Wildflower is published quarterly by the Wildflower Center. Its content is national in scope with articles about the conservation and use of native plants as well as news from the Wildflower Center. A subscription is provided to Wildflower Center members as a benefit of membership.
Raising the Roof Adapted from an article by Julie Bonnin - Fall 2006The centuries-old practice of green roofs is experiencing a revival of sorts in North America. Over the past decade several high-profile green roof projects -- from Chicago's City Hall to a Ford truck assembly plant in Michigan to the Gap's business offices in California and Utah's Church of Jesus Christ of Latter-Day Saints headquarters -- have helped put the practice on the map here in the United States.
The advantages of green roofs -- especially those that reflect the regional character and plant heritage of a particular place -- are too important to ignore. Green roofs have been shown to reduce the urban heat island effect -- a rise in temperature due to the loss of green space that can make temperatures as much as 10 degrees higher in cities than in surrounding regions -- as well as the impact of storm water runoff. Their shading and cooling properties can increase the energy efficiency of buildings and the lifespan of the roof. Or, as happened atop Chicago's City Hall, green roofs can re-create a habitat that draws insects and dozens of kinds of migrating birds.
That U.S. green roof square footage grew 80 percent from 2004 to 2005 is partly a reflection of public policy initiatives that encourage green building, says Steven Peck, president of Toronto-based Green Roofs for Healthy Cities.
Projects at the Wildflower Center are among those helping to bring more information about how to build green roofs with native vegetation to the public and private sectors. For a green roof demonstration project atop an Austin, Texas, Starbucks, Wildflower Center environmental designer Heather Venhaus chose a plant mix hardy enough to endure Central Texas' climate for the 8,000-square-foot rectangular roof. Blooming plants like agarita, rock rose, skeleton leaf, goldeneye and crossvine are in the foreground, and Mexican feather grass runs in bands throughout the garden. The broader picture, as concerns about global warming heat up, is a need for building practices that don't just minimize environmental impact, but that are also "restorative," according to Peck. These are practices that "give back more than they take over the course of their life cycle," he says. Green roofs are among those that do.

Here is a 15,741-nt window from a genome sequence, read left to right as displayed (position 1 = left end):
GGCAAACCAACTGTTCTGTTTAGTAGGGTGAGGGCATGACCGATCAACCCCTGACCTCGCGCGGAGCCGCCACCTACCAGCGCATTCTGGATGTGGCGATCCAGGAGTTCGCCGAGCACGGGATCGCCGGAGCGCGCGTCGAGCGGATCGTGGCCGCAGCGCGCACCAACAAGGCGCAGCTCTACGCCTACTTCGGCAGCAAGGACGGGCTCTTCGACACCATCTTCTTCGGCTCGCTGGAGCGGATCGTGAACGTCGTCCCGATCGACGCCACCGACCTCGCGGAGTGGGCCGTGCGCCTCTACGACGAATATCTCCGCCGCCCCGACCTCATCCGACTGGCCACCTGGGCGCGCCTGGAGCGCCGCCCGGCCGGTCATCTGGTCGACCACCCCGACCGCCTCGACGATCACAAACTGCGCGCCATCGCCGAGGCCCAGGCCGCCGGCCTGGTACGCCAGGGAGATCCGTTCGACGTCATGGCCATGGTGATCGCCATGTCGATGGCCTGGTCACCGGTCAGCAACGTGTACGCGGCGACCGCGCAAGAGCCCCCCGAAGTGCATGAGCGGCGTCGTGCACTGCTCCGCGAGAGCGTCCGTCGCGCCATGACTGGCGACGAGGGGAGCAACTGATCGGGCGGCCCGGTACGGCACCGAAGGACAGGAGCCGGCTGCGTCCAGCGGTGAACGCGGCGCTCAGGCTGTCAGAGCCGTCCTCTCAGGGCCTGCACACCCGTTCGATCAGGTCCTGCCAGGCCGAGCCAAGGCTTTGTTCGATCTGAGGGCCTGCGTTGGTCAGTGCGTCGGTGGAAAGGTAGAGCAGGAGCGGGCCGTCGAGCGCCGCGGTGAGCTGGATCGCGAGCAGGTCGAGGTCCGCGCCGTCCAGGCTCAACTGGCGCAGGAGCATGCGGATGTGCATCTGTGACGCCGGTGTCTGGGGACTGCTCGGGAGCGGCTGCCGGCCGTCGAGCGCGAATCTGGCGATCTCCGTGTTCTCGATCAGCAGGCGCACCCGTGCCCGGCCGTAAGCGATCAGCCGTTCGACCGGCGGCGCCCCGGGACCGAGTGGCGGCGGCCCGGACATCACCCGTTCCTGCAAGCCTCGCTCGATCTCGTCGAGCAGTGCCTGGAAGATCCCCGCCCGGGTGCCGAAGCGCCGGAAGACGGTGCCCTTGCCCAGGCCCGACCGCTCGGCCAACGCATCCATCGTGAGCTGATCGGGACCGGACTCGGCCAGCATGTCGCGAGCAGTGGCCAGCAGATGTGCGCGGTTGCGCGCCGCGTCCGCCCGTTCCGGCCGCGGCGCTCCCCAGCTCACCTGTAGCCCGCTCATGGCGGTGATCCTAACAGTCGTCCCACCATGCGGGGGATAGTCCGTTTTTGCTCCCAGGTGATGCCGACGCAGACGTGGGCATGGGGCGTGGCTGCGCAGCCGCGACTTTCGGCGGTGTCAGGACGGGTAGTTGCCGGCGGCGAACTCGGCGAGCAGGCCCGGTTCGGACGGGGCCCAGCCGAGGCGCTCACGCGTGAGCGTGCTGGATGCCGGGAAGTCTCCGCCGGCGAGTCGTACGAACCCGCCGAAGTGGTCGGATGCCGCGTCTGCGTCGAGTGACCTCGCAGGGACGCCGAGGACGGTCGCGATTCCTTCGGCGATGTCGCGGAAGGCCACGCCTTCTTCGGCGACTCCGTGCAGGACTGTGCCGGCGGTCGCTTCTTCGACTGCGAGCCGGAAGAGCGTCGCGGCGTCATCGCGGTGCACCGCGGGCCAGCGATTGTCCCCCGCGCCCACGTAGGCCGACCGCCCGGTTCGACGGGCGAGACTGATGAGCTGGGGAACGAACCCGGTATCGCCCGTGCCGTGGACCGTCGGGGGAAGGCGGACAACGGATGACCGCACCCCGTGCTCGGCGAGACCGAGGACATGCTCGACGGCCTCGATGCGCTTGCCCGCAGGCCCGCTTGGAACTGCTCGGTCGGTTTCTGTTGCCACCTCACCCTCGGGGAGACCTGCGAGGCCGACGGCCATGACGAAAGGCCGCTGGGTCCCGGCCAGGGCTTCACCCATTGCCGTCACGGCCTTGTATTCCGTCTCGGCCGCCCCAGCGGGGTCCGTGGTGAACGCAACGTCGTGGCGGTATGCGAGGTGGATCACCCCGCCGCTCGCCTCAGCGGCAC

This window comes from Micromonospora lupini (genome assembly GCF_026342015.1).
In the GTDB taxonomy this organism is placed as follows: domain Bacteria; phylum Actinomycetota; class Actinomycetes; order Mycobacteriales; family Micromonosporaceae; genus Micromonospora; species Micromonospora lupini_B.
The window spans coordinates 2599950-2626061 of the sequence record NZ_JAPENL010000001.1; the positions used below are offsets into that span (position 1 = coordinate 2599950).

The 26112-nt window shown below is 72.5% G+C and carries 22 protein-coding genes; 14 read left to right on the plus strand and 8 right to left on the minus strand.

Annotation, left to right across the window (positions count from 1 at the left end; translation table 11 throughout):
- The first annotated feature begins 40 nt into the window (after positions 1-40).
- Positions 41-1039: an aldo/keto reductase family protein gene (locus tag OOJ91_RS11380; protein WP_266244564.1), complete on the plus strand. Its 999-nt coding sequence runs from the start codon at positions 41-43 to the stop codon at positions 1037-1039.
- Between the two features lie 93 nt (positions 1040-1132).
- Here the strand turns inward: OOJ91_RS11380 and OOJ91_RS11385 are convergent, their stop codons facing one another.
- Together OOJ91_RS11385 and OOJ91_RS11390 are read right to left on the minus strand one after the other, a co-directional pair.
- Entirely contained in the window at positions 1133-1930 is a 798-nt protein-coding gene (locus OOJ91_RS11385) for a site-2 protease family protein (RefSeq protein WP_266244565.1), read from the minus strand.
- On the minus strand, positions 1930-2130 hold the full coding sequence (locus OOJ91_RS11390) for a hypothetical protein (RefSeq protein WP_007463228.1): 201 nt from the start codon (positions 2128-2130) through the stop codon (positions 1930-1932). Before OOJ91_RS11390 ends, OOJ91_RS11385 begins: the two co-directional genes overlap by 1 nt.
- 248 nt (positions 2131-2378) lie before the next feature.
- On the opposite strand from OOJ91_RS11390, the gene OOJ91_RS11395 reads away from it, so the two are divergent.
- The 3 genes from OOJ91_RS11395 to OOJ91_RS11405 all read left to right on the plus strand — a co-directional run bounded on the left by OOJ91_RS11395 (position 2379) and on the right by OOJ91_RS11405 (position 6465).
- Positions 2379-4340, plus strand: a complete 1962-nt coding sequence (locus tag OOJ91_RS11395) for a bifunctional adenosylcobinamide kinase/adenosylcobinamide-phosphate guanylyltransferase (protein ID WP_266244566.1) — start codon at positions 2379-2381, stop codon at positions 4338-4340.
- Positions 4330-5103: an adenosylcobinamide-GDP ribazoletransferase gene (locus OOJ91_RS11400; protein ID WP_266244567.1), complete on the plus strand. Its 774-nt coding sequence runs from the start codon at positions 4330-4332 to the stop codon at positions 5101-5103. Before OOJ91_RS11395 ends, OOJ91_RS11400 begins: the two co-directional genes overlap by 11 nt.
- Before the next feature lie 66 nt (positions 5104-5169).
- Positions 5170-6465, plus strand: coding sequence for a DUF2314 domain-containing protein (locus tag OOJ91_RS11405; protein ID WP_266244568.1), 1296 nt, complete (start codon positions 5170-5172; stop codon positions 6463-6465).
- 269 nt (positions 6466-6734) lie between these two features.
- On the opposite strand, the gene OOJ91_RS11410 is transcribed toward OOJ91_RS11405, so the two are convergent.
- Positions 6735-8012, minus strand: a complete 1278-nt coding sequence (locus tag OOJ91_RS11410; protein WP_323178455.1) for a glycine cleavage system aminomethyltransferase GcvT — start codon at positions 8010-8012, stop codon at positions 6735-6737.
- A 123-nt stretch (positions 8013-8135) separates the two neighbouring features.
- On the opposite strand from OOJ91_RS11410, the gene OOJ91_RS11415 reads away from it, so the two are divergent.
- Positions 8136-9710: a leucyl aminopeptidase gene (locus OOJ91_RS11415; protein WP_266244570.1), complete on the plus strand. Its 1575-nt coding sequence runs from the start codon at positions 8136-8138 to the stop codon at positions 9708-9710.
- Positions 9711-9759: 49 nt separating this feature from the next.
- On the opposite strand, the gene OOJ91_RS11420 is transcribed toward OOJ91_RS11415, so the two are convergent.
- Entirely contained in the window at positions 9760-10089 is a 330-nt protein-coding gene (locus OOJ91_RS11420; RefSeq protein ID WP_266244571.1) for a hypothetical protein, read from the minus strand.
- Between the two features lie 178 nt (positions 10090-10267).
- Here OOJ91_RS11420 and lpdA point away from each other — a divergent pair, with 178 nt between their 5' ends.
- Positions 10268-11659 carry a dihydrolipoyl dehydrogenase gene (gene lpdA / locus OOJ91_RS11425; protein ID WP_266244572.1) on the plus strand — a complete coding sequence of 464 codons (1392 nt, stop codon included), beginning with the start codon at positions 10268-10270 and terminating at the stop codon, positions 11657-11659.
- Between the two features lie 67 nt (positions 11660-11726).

While a green roof can contribute to softening the built environment, aesthetics are often secondary to survival when it comes to choosing a native plant palette for your region. Not just any indigenous plant will do. Since most green roofs offer a shallow growing medium, those that require deep soils are not going to be happy, notes the Wildflower Center's Heather Venhaus.
Few generalities apply from one region to the next. Prairie grasses on a Michigan State University test roof, used to being anchored by root systems that can grow up to seven- feet deep, did not survive their rooftop debut. Texas grasses, adapted to spread roots horizontally in shallow soils, are a natural farther south. Sedums, the favorite green roof plant in Europe, are native to many parts of the U.S. and have thrived without irrigation on green roofs in the Midwest, Northeast and some parts of the Southeast. In any part of the country, perennial plants or those with a root system that will remain intact should be used to prevent erosion. Carefully research the plant you have in mind, study its growth requirements and select accordingly.